Day 2 opened with Benjamin Pierce summarizing his experiments in making heavy use of a proof assistant (Coq) during his CS class. Basic summary was “its hard work for the organizer, but the students appear to gain a better understanding”. More concretely, he’s shared the coursework so that other people (ie. me!) can use it without having to fly out to the University of Pennsylvania.
Next two talks were over my head; I’m always surprised that naming and binding cause so much headache for formal systems. I’ve seen De Bruijn indices used before, but they cause people to drown in unhelpful arithmetic and so people look for other ways. Anyhow, I know I know nothing about this (although Sam Lindley did give me a high level overview), so I will skip onwards.
“Finding race conditions in Erlang” was practical and interesting – trying to find internal race conditions in a service by concurrently calling its api methods in random order. Well, ‘random’ order wouldn’t be so helpful, since part of the work was to find minimal examples where the concurrent calls had behaved differently from if they’d been called serially. They use quickcheck to generate the call sequences (and benefit from its minimization features) but they had to hook the Erlang VM at various points so they could control the scheduler and get some modicum of repeatability during their runs.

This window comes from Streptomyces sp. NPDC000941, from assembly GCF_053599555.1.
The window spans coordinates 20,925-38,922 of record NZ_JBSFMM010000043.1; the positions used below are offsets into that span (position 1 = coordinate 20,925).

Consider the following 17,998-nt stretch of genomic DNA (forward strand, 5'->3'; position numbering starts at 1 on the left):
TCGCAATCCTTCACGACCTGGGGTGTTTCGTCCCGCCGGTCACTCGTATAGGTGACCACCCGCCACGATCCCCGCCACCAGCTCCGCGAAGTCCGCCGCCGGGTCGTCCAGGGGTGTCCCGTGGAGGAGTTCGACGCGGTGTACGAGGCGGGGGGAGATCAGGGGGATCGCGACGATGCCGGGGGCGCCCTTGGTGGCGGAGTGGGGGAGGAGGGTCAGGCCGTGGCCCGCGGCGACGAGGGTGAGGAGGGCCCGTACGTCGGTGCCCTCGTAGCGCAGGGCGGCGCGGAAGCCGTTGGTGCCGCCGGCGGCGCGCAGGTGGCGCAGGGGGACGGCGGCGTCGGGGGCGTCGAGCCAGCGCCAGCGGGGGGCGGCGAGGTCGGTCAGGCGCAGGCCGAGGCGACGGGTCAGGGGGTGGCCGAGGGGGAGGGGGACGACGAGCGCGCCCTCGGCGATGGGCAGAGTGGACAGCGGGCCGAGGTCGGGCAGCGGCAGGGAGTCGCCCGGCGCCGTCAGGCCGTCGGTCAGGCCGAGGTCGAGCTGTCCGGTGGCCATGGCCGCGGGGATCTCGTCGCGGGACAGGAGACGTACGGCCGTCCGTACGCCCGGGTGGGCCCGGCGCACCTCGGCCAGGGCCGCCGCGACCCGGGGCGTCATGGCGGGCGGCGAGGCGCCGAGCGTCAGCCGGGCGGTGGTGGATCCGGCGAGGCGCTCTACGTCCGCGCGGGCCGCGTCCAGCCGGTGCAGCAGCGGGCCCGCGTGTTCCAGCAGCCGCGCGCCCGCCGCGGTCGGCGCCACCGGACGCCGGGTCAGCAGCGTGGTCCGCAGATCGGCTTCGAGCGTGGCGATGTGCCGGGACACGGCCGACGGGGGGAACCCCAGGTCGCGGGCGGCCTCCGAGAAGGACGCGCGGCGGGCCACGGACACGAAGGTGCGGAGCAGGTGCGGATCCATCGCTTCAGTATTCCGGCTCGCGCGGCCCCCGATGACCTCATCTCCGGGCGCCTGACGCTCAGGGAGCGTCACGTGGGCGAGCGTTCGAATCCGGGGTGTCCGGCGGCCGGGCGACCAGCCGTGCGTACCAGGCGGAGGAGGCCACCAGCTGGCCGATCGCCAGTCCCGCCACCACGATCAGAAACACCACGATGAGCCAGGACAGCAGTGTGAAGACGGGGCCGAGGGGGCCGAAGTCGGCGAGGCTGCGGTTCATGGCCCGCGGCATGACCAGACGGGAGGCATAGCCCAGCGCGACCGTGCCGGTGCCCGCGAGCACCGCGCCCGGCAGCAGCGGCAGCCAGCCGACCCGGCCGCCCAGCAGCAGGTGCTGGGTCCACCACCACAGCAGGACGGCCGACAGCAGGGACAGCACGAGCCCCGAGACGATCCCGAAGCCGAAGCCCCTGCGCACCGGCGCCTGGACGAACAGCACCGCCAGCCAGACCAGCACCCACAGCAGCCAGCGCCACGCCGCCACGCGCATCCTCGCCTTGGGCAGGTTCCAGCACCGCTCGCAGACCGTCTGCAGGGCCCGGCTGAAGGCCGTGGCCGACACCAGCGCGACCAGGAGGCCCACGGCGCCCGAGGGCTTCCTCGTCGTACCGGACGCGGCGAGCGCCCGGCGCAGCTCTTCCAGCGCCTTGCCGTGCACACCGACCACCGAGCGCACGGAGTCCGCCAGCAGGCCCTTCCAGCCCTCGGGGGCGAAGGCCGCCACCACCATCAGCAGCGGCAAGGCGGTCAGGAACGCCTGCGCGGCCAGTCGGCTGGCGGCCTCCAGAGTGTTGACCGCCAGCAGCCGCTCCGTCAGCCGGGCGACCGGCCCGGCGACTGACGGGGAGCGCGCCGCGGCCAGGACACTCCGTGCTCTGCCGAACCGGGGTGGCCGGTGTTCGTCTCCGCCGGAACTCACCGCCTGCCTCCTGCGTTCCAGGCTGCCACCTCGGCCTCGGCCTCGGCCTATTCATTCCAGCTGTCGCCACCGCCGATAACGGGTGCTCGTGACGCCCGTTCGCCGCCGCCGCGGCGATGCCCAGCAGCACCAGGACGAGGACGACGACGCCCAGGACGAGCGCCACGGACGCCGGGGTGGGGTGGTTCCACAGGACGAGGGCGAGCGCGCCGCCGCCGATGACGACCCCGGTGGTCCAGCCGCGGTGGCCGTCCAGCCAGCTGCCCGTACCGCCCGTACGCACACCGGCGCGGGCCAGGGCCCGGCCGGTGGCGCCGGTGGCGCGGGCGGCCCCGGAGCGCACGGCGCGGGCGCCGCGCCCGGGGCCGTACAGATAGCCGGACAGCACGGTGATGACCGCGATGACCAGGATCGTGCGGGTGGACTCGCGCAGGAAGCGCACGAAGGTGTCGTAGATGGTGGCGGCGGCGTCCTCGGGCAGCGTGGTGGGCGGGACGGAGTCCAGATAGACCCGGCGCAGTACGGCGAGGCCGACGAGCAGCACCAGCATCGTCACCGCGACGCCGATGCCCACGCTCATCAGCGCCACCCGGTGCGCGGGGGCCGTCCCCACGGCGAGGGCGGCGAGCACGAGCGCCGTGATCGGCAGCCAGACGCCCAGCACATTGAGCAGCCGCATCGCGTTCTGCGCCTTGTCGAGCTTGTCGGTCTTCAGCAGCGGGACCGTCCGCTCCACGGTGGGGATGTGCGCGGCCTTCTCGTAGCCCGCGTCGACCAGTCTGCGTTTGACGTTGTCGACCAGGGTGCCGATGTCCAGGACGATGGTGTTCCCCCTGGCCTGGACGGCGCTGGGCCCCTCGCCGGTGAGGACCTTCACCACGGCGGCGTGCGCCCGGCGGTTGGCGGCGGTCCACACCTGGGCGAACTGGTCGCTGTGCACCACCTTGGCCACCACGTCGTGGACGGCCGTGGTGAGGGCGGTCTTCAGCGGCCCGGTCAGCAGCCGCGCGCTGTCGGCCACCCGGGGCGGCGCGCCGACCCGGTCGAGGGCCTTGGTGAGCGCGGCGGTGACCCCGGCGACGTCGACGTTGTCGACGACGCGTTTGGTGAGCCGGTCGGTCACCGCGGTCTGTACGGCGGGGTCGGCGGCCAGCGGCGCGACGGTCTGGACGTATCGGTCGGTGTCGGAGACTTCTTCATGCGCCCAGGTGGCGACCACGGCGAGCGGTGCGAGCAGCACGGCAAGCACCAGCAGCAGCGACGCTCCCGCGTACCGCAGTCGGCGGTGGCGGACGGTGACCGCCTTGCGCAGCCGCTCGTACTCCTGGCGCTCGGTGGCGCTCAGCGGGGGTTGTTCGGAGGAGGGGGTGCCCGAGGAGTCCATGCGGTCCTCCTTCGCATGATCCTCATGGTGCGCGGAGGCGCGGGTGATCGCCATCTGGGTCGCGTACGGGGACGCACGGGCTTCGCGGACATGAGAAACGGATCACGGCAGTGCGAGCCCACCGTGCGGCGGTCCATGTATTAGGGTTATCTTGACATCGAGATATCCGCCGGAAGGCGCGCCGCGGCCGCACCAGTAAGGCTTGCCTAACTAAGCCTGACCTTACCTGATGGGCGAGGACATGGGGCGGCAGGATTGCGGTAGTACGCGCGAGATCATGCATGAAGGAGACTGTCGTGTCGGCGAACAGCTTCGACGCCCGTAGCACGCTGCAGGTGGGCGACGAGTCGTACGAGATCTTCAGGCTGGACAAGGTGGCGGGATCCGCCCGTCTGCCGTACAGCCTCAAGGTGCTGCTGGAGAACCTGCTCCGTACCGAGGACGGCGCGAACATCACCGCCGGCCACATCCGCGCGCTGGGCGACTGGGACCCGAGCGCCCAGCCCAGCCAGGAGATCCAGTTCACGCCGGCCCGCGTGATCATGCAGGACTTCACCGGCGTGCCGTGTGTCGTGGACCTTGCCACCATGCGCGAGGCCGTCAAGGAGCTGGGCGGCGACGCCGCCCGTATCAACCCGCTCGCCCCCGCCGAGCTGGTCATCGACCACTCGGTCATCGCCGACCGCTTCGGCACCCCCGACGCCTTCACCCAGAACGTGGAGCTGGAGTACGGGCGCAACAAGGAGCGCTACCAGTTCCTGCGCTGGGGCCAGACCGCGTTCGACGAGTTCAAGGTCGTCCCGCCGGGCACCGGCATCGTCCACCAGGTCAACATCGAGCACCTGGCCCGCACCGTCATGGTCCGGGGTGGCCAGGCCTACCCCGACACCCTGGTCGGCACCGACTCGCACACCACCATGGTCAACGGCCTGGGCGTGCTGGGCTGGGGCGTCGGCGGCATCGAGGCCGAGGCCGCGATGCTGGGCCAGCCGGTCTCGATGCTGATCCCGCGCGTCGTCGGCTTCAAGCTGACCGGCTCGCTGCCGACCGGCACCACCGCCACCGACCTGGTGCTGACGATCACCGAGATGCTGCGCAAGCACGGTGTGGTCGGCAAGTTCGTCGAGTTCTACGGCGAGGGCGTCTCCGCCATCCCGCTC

“Partial memoization of concurrency and communication” was more interesting than the title suggested. Memoizing pure functions is pretty easy – you do the work once, and stash the answer in a cache keyed off the argument values. However, for side-effectful computations this doesn’t work, since getting the right answer out without performing the side effects just ain’t the same thing. So, the idea was to track the side effect (specifically, message sends/receives in CML) and attempt to re-enact those interactions in a kind of ‘replay mode’. If all the interactions could be carried out just like in the original run, great, you can return the final answer and you’re done. But if the replay fails part way through, you can resume the execution of the original code (a continuation) from that point and at least you saved some work.